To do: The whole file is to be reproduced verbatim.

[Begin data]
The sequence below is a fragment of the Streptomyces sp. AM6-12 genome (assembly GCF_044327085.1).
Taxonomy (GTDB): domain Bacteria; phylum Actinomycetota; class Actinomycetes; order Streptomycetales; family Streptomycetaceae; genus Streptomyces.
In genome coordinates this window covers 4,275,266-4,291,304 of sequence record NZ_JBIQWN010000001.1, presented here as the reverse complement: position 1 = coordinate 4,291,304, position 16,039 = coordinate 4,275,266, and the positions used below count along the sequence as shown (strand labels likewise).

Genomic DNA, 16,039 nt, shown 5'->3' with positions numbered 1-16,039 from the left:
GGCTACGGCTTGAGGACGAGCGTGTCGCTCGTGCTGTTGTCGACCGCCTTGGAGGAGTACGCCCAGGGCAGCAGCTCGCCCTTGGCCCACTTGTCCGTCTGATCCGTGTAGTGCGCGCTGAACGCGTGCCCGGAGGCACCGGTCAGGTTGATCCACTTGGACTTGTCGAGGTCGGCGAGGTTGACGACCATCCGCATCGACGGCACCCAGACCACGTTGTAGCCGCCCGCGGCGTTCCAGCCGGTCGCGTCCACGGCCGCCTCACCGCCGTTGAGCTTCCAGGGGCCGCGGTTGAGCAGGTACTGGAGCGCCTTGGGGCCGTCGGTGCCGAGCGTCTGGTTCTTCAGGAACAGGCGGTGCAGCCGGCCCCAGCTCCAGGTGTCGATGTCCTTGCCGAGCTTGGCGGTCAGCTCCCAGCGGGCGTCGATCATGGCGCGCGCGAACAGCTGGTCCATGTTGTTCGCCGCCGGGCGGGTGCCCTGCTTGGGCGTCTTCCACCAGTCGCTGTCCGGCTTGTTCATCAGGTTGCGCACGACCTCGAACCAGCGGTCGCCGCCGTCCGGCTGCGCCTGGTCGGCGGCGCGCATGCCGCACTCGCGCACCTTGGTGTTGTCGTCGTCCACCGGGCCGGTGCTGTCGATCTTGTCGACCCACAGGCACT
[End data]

The sequence below is a fragment of the Streptomyces sp. AM6-12 genome (assembly GCF_044327085.1).
Taxonomy (GTDB): domain Bacteria; phylum Actinomycetota; class Actinomycetes; order Streptomycetales; family Streptomycetaceae; genus Streptomyces.
In genome coordinates this window covers 4,275,266-4,291,304 of sequence record NZ_JBIQWN010000001.1, presented here as the reverse complement: position 1 = coordinate 4,291,304, position 16,039 = coordinate 4,275,266, and the positions used below count along the sequence as shown (strand labels likewise).

Genomic DNA, 16,039 nt, shown 5'->3' with positions numbered 1-16,039 from the left:
GGCTACGGCTTGAGGACGAGCGTGTCGCTCGTGCTGTTGTCGACCGCCTTGGAGGAGTACGCCCAGGGCAGCAGCTCGCCCTTGGCCCACTTGTCCGTCTGATCCGTGTAGTGCGCGCTGAACGCGTGCCCGGAGGCACCGGTCAGGTTGATCCACTTGGACTTGTCGAGGTCGGCGAGGTTGACGACCATCCGCATCGACGGCACCCAGACCACGTTGTAGCCGCCCGCGGCGTTCCAGCCGGTCGCGTCCACGGCCGCCTCACCGCCGTTGAGCTTCCAGGGGCCGCGGTTGAGCAGGTACTGGAGCGCCTTGGGGCCGTCGGTGCCGAGCGTCTGGTTCTTCAGGAACAGGCGGTGCAGCCGGCCCCAGCTCCAGGTGTCGATGTCCTTGCCGAGCTTGGCGGTCAGCTCCCAGCGGGCGTCGATCATGGCGCGCGCGAACAGCTGGTCCATGTTGTTCGCCGCCGGGCGGGTGCCCTGCTTGGGCGTCTTCCACCAGTCGCTGTCCGGCTTGTTCATCAGGTTGCGCACGACCTCGAACCAGCGGTCGCCGCCGTCCGGCTGCGCCTGGTCGGCGGCGCGCATGCCGCACTCGCGCACCTTGGTGTTGTCGTCGTCCACCGGGCCGGTGCTGTCGATCTTGTCGACCCACAGGCACT